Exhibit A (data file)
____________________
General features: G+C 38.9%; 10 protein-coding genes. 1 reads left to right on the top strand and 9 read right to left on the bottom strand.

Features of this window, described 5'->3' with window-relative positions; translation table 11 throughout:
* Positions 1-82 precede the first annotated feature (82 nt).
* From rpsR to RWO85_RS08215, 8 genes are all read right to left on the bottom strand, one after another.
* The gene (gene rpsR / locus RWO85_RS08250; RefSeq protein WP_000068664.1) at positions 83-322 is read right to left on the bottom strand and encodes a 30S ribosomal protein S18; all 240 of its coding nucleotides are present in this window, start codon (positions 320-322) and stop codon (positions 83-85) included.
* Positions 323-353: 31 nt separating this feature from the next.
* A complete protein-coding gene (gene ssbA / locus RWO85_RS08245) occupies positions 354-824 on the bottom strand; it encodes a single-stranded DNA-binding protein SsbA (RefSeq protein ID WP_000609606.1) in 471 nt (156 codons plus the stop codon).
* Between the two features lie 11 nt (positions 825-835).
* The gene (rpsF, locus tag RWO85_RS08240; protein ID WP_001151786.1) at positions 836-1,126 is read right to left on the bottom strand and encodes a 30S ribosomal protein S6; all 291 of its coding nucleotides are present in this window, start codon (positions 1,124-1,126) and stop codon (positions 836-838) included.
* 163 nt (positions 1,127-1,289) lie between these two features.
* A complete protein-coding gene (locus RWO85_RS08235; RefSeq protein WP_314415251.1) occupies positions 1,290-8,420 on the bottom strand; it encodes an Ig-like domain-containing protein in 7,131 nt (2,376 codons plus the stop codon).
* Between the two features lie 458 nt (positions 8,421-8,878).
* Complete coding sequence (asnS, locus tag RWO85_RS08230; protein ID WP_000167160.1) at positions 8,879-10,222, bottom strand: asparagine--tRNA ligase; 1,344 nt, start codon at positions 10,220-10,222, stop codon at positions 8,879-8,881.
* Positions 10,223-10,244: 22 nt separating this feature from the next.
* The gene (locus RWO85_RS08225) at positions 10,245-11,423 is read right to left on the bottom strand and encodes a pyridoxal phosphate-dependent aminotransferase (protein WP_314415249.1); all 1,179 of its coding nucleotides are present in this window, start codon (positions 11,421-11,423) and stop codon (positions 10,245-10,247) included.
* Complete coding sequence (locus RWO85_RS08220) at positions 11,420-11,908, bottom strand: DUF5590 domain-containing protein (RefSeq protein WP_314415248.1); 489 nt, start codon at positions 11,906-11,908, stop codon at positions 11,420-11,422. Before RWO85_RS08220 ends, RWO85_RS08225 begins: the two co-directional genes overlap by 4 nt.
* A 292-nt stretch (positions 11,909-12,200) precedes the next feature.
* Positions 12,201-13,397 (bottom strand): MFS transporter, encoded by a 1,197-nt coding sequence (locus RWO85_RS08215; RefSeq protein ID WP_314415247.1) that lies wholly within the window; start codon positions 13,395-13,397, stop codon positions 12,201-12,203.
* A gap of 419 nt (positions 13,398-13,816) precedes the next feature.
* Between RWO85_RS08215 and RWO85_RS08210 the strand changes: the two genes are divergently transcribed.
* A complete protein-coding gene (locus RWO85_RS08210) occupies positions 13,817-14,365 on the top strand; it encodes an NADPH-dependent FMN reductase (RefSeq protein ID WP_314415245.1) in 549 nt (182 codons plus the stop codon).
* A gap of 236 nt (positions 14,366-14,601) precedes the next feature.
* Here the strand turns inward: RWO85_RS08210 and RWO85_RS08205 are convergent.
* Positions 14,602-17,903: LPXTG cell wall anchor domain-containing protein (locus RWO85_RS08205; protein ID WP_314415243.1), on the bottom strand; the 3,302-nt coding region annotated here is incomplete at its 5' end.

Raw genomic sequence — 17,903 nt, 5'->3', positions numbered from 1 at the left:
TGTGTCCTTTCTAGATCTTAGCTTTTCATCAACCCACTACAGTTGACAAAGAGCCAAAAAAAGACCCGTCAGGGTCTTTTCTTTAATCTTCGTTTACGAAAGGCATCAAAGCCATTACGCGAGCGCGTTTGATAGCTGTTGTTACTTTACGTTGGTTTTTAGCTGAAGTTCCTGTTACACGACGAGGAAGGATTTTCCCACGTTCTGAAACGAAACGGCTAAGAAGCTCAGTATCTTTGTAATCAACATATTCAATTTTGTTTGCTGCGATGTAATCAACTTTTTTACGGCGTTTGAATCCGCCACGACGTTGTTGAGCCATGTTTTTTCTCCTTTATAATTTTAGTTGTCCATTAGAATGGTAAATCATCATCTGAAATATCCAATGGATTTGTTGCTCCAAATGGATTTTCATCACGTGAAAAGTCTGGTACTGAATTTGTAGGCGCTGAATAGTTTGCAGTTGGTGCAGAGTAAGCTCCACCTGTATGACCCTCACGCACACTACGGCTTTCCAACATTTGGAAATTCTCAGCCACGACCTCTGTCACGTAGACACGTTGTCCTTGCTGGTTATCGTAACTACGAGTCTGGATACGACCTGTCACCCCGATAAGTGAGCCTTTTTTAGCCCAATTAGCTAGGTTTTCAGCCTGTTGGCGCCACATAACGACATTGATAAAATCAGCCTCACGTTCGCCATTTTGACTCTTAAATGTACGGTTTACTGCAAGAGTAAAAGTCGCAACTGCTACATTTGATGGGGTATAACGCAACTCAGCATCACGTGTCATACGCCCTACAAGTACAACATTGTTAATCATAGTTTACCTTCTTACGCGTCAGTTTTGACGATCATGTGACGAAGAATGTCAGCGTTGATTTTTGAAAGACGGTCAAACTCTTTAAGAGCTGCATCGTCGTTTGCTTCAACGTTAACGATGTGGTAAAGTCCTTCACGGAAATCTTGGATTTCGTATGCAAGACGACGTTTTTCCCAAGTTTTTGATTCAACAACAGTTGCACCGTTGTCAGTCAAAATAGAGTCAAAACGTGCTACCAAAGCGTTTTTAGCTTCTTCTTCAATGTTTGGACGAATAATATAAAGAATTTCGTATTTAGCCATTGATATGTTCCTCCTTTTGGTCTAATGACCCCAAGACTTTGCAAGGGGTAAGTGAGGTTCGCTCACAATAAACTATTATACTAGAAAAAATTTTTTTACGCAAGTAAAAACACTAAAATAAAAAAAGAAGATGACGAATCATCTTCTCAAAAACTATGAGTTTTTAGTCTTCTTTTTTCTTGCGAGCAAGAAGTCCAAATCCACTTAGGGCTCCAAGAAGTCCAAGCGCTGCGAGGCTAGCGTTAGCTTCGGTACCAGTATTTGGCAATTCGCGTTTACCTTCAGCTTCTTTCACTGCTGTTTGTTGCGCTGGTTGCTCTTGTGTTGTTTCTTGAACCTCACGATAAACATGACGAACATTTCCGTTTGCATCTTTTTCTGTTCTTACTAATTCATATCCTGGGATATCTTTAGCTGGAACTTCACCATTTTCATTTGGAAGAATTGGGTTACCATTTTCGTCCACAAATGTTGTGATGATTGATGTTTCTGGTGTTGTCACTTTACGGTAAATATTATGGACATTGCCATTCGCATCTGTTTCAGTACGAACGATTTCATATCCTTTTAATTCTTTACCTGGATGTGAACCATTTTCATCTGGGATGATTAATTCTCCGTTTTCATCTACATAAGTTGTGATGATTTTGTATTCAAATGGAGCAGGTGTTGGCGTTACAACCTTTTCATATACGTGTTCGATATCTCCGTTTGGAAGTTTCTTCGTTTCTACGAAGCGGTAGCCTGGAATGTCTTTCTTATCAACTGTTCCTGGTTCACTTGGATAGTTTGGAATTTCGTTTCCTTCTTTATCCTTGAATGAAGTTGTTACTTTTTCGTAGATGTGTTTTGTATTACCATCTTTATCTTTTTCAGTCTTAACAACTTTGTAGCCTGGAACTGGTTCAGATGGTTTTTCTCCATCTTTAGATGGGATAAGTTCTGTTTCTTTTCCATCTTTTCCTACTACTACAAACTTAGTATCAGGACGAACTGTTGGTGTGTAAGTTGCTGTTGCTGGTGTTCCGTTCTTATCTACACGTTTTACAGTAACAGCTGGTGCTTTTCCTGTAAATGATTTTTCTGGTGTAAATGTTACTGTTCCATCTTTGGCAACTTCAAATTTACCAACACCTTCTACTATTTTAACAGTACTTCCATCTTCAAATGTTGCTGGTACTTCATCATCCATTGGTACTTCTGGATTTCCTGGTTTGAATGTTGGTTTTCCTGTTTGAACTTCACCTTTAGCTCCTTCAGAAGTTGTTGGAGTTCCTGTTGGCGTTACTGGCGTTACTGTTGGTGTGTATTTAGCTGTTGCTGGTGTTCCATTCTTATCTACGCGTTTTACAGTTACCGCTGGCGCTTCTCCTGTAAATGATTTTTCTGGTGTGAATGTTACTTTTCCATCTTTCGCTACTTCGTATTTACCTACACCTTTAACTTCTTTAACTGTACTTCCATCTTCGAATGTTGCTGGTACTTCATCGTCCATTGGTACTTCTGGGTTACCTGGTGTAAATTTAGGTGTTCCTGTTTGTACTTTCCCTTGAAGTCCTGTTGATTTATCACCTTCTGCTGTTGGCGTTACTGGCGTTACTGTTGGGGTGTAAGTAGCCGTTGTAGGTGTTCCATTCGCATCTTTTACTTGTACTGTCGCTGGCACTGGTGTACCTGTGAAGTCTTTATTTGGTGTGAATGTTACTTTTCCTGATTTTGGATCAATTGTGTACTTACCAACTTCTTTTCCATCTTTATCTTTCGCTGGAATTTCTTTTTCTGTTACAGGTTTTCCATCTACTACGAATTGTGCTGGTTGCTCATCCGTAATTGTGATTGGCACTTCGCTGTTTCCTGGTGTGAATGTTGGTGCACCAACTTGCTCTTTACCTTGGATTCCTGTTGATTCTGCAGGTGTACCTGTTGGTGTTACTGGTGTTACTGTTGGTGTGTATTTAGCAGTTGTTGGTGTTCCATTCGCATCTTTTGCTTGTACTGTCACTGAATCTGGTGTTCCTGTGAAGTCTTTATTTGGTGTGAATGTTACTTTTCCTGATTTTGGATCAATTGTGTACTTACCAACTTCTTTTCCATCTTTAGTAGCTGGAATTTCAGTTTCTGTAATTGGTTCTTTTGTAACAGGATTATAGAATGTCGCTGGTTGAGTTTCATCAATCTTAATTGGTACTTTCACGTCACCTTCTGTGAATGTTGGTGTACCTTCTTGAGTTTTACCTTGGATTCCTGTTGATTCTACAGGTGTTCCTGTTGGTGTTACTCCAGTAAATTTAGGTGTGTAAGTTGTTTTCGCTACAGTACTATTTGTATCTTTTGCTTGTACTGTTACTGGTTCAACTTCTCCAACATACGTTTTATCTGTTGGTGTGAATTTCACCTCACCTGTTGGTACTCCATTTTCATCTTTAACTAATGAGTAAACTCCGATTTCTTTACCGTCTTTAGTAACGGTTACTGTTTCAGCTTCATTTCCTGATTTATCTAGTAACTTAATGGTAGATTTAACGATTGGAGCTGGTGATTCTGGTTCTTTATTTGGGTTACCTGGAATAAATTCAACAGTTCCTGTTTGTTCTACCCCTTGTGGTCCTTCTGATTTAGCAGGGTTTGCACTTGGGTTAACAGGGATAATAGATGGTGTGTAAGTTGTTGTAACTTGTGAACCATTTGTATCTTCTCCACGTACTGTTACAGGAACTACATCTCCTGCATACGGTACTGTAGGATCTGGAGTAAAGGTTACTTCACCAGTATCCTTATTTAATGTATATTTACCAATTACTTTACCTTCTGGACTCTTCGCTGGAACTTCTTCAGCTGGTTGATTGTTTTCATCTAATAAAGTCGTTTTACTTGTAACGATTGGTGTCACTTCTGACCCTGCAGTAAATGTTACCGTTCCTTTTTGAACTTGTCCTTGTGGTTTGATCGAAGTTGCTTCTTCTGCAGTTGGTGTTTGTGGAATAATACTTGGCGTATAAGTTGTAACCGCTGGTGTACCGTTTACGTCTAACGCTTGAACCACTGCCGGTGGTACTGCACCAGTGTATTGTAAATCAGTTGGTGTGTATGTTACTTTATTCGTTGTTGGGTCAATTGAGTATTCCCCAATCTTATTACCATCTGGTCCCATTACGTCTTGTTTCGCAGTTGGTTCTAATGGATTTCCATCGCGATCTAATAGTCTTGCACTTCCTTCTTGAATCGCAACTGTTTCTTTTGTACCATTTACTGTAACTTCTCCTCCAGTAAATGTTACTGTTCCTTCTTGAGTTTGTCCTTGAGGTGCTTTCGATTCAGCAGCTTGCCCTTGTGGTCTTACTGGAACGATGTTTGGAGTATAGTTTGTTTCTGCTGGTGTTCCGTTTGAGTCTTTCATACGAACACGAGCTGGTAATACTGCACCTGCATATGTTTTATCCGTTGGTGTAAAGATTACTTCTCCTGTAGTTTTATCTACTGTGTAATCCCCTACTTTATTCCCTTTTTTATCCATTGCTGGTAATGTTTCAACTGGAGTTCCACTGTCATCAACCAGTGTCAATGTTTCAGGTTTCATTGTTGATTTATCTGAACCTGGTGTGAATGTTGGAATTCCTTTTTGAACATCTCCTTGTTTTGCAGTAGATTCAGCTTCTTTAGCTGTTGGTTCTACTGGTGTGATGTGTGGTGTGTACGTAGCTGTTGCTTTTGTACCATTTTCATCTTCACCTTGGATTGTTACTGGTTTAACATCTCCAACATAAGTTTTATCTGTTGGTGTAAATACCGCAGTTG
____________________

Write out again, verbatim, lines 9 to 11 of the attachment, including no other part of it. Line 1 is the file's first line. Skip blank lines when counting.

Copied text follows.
* The gene (rpsF, locus tag RWO85_RS08240; protein ID WP_001151786.1) at positions 836-1,126 is read right to left on the bottom strand and encodes a 30S ribosomal protein S6; all 291 of its coding nucleotides are present in this window, start codon (positions 1,124-1,126) and stop codon (positions 836-838) included.
* 163 nt (positions 1,127-1,289) lie between these two features.
* A complete protein-coding gene (locus RWO85_RS08235; RefSeq protein WP_314415251.1) occupies positions 1,290-8,420 on the bottom strand; it encodes an Ig-like domain-containing protein in 7,131 nt (2,376 codons plus the stop codon).